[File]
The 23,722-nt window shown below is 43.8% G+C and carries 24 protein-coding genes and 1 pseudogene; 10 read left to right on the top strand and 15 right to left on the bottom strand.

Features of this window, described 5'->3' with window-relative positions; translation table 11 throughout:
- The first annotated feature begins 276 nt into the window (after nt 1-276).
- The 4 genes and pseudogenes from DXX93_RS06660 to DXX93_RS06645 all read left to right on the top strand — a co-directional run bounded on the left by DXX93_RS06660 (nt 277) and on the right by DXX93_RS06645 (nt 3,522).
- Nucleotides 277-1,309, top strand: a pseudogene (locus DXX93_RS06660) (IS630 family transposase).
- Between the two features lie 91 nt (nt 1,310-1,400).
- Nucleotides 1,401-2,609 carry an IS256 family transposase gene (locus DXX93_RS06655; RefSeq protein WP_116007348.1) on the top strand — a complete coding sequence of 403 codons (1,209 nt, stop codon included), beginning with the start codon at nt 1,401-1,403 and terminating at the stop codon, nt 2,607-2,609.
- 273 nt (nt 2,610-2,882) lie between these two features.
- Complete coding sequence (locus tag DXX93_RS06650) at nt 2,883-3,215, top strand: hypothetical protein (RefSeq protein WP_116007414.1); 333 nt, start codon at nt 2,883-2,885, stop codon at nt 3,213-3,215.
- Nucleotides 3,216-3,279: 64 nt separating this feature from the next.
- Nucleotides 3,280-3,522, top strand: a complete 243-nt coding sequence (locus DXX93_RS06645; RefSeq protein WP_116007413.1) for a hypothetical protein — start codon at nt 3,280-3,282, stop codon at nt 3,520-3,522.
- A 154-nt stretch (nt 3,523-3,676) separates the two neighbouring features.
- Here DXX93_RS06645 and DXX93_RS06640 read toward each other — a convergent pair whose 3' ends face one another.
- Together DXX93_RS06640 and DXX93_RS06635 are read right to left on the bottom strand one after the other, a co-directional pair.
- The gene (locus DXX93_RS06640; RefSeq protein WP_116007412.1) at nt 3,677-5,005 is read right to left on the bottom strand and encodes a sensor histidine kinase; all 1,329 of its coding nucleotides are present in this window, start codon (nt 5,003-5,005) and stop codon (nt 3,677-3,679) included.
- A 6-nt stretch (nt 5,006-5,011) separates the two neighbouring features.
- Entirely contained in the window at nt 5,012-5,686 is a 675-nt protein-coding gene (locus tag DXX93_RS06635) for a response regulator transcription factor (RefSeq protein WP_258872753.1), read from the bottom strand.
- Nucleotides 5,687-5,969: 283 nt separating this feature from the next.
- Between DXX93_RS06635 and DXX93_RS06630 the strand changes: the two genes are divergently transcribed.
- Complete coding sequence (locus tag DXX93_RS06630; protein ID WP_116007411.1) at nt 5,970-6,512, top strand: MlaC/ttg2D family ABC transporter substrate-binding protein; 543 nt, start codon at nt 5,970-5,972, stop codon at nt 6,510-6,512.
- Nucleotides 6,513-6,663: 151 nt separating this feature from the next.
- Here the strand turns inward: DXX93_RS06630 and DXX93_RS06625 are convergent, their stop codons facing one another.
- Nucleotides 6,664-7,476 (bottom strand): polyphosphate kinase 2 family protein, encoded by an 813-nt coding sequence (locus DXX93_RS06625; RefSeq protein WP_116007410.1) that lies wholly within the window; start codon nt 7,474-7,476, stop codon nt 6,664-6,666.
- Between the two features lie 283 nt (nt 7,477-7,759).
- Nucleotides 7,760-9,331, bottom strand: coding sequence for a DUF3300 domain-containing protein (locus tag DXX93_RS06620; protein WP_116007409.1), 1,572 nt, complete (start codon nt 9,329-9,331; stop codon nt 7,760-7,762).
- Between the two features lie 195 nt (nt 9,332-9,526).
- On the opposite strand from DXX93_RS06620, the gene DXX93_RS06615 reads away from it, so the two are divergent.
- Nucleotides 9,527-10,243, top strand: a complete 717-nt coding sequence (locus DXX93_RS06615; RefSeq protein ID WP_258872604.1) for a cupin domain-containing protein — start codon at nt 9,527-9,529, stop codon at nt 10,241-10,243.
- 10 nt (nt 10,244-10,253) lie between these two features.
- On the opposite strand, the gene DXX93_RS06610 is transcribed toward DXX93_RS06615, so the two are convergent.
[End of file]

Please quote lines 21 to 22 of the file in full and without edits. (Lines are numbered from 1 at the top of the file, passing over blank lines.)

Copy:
- Nucleotides 6,513-6,663: 151 nt separating this feature from the next.
- Here the strand turns inward: DXX93_RS06630 and DXX93_RS06625 are convergent, their stop codons facing one another.